The use of various strategies in quantitative proteomics to measure the relative or absolute expression patterns of proteins in a sample, tissue, or organism or when comparing two different genetic or disease conditions is a common practice. There are various techniques available to the modern researcher, including differential two-dimensional gel electrophoresis (DIGE), stable isotope labeling with amino acids in active culture (SILAC), isotope-coded affinity tag (iCAT), isobaric tag for relative and absolute quantitation (iTRAQ), and absolute protein quantitation.1 Those are all examples of quantitation strategies that rely on various labels to differentiate samples for further analysis, and all but DIGE do not require gel electrophoresis. There are additional label-free protein quantitation strategies that also can be used but will not be covered here.
There are several advantages to protein labeling strategies, such as iTRAQ, when analyzing a disease state compared to the wild type. iTRAQ is an amine-reactive chemical that adds a tag of known mass to peptides that have either an N terminus or a free epsilon amine on the lysine residue exposed.1 The tags all have slightly different molecular weights and therefore can be differentiated in a single mass spectrometry scan without introducing any known ionization bias. This provides a robust technique for the single comparison of samples from two separate populations.
Quantitative mass spectrometry techniques have been used in the past to characterize the proteomic profiles of various tissues, subcellular compartments, or biological fluids, such as human tears.2 While studies in the past have identified over 1,500 proteins in the tears of healthy individuals, Srinivasan et al.3 identified 386 proteins in patients suffering from dry eye, a disease symptomatic of inflammation, increased osmolarity of the tear film, and visual disturbances. Using the iTRAQ labeling system and analyzing the sample on an LTQ Orbitrap mass spectrometer (Thermo Scientific), the researchers were able to identify several proteins that were universally upregulated in patients suffering from dry eye. By examining different subgroups of patients suffering from various different symptoms of this disease, it was possible to classify unique protein signatures for some of the conditions. As in previous studies, proteins such as prolactin inducible protein (PIP), lipocalin-1, lactoferrin, and lysozyme were all downregulated in patients suffering from dry eye.2,3 In Srinivasan et al.,3 there were additional upregulated proteins identified by the iTRAQ data, aldehyde dehydrogenase and haptoglobin. It is unclear at this time what the role of these protein expression changes play in the various physiological states of the disease.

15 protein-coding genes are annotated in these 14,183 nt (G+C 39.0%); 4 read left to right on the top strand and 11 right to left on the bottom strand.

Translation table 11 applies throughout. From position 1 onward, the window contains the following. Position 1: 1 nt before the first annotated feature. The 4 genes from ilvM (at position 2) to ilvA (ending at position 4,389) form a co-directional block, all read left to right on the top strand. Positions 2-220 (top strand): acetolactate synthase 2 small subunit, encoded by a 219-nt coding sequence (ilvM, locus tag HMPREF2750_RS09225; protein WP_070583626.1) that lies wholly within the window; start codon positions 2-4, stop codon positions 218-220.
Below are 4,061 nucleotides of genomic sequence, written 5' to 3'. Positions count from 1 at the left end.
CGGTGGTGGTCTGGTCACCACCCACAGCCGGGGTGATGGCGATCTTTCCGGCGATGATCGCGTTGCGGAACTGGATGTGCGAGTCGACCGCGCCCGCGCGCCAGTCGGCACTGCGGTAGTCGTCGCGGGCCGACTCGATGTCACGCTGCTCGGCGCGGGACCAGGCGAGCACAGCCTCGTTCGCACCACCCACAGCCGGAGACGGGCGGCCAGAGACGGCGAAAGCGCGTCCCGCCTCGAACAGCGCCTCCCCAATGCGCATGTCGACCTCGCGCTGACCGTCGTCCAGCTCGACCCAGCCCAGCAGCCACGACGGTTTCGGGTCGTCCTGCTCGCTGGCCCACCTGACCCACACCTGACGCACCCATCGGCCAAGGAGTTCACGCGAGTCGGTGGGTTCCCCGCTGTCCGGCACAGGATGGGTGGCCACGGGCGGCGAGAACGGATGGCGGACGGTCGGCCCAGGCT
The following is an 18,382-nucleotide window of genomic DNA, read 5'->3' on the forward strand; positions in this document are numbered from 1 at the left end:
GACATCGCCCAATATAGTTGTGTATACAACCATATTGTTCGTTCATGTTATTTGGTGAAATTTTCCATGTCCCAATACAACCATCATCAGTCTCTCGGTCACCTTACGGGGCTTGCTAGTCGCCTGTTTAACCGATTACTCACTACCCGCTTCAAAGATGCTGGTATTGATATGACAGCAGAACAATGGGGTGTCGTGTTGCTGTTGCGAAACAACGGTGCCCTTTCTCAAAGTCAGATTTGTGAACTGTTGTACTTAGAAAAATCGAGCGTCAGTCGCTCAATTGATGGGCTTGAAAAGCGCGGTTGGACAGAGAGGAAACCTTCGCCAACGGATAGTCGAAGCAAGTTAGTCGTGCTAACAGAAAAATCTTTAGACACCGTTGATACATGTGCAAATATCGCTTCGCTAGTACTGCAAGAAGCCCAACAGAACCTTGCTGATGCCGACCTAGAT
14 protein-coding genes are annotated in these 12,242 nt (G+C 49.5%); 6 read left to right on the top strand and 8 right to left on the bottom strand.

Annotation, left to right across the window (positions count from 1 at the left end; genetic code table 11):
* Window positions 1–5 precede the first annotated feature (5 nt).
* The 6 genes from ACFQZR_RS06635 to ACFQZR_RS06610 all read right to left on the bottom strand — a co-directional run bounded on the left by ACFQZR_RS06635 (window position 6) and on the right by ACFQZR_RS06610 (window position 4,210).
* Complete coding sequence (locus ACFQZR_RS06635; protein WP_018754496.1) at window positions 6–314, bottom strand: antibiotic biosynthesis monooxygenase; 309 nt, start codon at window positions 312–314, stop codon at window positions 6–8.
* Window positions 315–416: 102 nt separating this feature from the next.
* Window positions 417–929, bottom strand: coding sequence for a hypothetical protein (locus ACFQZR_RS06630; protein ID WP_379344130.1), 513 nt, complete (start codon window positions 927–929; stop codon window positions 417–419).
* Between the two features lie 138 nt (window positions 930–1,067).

The use of quantitative proteomics strategies, such as iTRAQ and others, is a valuable tool in high-throughput protein identification and quantification of normal or disease state tissues, as is the case with the tear proteomes of patients suffering from dry eye compared to normal healthy patients.2,3 Additional, careful quantitation and proteomic profiling of various disease states and comparative healthy tissue can lead to the discovery of biomarkers or novel treatments for patients suffering from these diseases.
1. Chen, X., et al. (2007) ‘Amino acid-coded tagging approaches in quantitative proteomics‘, Expert Review of Proteomics, 4 (1), (pp. 25–37)
2. Zhou, L., et al. (2012) ‘In-depth analysis of the human tear proteome‘, Journal of Proteomics, 75 (13), (pp. 3877–3885)
3. Srinivasan, S., et al. (2012) ‘iTRAQ quantitative proteomics in the analysis of tears in dry eye patients‘, Investigative Ophthalmology and Visual Science, 53 (8), (pp. 5052–5059)